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Wales consecrates first woman as bishop

Joanna Penberthy consecration

The consecration of the first woman as a bishop demonstrates clearly that the Church in Wales acknowledges that women as well as men can be ordained as bishops.

That was the message of the Archbishop of Wales, Dr Barry Morgan as he consecrated Joanna Penberthy as the 129th Bishop of St Davids on Saturday. And he paid tribute to the Church’s women clergy for “daring to trust and hope” during what had been a “long and hard journey” to ordination.

More than 500 people attended the bilingual service which was held at Llandaff Cathedral, the seat of the Archbishop, who is also Bishop of Llandaff. The service began with a procession of nearly 200 people, including clergy, bishops, diocesan registrars and chancellors, canons, and members of the Church’s Governing Body and Electoral College.

During the service, the Archbishop ordained Joanna, assisted by the Church’s five other bishops, anointed her with the oil of Chrism and presented her with the symbols of office – the episcopal ring, pectoral cross and mitre. He also presented her with a Bible and a pastoral staff. As the new bishop was presented to the congregation she was applauded. There were cheers too at the end of the service as Bishop Joanna was led out of the cathedral with all the Welsh bishops.

Bishop Joanna with Archbishop BarryIn his sermon, Dr Morgan, who had been invited to preach by Bishop Joanna, said, “The consecration of the first woman as a diocesan bishop demonstrates clearly that the Church in Wales acknowledges that women as well as men can now be ordained as bishops.  Last November was the first time a diocesan bishop was needed since 2013, when the Church in Wales decided that it was possible for women as well as men to be considered for episcopal election.  But it has to be remembered that Joanna’s election was determined not by her gender but by her gifts.

“It is wonderful that it is now possible for the Church in Wales to appoint women as well as men to all three Orders and to regard that as being perfectly normal.  It has been a long and hard journey for women – first to be made deacon, then priest and now bishop.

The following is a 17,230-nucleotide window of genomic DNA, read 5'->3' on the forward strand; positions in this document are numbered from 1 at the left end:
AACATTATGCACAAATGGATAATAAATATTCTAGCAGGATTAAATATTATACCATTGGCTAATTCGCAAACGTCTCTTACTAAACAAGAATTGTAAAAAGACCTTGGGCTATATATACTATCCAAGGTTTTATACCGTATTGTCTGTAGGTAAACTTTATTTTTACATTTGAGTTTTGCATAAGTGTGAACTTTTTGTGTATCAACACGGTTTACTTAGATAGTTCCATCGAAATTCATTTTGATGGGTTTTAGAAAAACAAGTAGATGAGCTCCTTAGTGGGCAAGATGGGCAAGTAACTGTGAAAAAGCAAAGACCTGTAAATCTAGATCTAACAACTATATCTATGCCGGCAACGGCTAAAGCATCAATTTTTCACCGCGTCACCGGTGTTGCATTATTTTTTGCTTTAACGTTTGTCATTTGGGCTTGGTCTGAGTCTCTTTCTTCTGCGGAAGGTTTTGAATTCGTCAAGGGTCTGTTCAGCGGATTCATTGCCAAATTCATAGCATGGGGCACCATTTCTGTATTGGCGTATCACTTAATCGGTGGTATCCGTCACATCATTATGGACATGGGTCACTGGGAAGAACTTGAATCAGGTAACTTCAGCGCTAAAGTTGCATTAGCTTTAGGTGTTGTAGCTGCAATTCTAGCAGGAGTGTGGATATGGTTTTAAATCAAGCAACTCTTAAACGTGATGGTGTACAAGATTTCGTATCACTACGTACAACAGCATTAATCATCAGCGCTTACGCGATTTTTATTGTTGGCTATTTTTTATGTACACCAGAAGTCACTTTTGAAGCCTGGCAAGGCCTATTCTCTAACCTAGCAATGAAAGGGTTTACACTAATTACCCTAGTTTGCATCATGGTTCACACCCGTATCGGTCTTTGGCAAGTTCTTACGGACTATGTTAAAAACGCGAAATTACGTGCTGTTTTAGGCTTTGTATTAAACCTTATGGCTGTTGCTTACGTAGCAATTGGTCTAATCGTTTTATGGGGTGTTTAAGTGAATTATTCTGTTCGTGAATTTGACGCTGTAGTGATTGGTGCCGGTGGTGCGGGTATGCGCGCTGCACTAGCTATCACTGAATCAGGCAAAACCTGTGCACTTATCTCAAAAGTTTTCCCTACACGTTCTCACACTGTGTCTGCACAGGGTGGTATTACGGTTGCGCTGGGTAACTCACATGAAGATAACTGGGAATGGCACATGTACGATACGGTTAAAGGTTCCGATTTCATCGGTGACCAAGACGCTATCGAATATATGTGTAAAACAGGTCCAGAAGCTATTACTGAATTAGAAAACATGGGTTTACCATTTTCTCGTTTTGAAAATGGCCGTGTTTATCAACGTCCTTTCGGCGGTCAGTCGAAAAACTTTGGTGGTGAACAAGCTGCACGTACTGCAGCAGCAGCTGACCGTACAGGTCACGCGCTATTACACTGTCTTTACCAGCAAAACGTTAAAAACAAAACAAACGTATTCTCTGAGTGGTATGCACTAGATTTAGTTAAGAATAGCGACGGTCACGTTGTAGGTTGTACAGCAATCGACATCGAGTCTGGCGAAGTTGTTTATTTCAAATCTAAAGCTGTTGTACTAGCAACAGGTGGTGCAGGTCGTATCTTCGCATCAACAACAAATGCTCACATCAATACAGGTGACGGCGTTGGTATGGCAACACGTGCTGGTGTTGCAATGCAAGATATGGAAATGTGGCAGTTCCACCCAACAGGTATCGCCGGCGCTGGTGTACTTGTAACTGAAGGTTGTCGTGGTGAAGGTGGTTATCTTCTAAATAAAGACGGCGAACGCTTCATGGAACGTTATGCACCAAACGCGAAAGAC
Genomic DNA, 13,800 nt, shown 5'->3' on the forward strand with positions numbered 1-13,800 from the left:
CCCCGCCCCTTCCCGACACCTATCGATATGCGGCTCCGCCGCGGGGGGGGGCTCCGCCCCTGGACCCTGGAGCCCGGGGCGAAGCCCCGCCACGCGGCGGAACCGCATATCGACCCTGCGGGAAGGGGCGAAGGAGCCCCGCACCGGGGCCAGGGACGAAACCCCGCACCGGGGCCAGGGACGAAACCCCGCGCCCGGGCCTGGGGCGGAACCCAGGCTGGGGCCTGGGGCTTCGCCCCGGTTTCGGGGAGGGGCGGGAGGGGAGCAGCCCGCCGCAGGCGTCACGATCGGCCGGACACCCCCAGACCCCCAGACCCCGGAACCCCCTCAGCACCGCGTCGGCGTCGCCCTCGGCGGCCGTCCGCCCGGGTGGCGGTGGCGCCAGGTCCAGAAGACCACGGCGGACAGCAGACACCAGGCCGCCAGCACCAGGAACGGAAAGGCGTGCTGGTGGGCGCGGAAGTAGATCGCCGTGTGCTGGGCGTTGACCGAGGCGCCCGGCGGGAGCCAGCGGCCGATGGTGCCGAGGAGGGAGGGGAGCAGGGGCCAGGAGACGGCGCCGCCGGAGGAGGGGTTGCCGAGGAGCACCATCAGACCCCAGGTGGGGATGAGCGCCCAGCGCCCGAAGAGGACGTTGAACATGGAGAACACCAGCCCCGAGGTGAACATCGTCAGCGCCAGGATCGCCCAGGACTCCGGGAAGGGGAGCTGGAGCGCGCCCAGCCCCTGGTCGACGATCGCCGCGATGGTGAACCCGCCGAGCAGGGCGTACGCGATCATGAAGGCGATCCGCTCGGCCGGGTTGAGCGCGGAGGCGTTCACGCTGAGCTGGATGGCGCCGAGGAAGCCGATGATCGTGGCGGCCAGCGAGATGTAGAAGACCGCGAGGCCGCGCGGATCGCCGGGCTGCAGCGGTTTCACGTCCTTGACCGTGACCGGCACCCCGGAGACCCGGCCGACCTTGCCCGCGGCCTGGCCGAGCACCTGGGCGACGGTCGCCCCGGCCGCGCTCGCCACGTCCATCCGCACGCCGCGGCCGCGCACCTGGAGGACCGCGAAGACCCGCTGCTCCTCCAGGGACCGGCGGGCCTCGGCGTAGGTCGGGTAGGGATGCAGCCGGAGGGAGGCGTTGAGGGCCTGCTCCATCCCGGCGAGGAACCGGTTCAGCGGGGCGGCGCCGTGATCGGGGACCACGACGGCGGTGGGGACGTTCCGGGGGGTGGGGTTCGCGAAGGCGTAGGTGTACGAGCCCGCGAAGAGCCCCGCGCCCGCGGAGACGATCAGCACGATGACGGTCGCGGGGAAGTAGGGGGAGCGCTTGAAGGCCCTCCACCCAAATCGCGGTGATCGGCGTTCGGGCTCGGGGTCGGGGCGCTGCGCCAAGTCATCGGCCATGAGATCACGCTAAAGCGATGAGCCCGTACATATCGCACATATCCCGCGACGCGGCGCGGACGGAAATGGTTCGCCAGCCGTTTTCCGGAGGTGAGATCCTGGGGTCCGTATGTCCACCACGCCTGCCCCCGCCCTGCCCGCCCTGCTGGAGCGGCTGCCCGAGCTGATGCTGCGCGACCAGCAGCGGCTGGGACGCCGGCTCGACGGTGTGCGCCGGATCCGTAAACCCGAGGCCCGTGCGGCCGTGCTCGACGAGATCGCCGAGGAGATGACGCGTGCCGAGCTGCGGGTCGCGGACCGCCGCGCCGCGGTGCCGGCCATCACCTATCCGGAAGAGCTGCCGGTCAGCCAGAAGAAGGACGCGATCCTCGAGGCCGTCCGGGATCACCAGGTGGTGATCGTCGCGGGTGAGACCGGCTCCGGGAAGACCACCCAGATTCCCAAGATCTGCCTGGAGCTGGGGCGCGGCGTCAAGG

“But the great thing about our women clergy is that they did not give up or become cynical or bitter.  They dared to trust and dared to hope and so are part of a long and distinguished company of people in the Old and New Testaments who trusted in God’s promises and hoped against hope that all would be well.”

The Archbishop added that while Bishop Joanna was prepared to listen to those opposed to the ordination of women, she had no less jurisdiction than any other of the Church’s bishops.

He said, “Joanna has already indicated her willingness to listen to those who do not agree with the ordination of women by being willing to embrace the guidelines drawn up by the Bench.  She is prepared to share her sacramental ministry of ordaining and confirming with her male episcopal colleagues in the Church in Wales when requested to do so….But it needs to be remembered that Joanna is validly, canonically ordained to the See of St Davids and has jurisdiction and pastoral care over every parish within it and is a diocesan in this province of Wales.  She is therefore no different from any of us, her male colleagues.  As bishop, she offers ministry to everyone in all kinds of ways and it requires all sorts of skills.”

Bishop Joanna was elected by members of the Electoral College in November, having previously served as Rector of Glan Ithon, in the Diocese of Swansea and Brecon. She will be enthroned at St Davids Cathedral on February 11.

She said, “While being made Bishop is awe inspiring, I am very much looking forward to joining the people of St Davids diocese as we seek to live out and share our faith in the Risen Christ.”

She added, “I didn’t think at the beginning of my ministry that I would ever see women in the episcopate but you had to keep believing. What was important was living out the calling that we had at that time and by doing so, opening people’s eyes to the fact that God doesn’t just call men, God calls all of us to his ministry in a way which fits our own particular gifts and talents.

“Today has been a marvellous day and one which the Church has been praying about and moving towards for a long time. I hope not simply to be encouraging my clergy and our people to be sharing our faith in the community but also to get to understand life for people in St Davids Diocese, particularly with the difficulties which lie ahead for rural communities because of the Brexit vote and ongoing austerity.”

The consecration of Bishop Joanna was one of the last public acts of Dr Barry Morgan who has campaigned tirelessly for the ordination of women. He will retire on January 31.

He said, “I never expected to be consecrating the first woman bishop so it is a sheer delight to do that here in Llandaff. I can’t think of a nicer way to end my ministry – it is fantastic.”

Archbishop’s Address 

The photos  show:

Bishop Joanna with the other serving Welsh bishops;

Bishop Joanna and Archbishop Barry;

Four women bishops together (l-r) Helen-Ann Hartley. Bishop of Waikato and Taranaki in New Zealand; Bishop Joanna , Rachel Treweek, the Bishop of Gloucester, and the Bishop of Stockholm, Eva Brunne.

Photos – by Glenn Edwards

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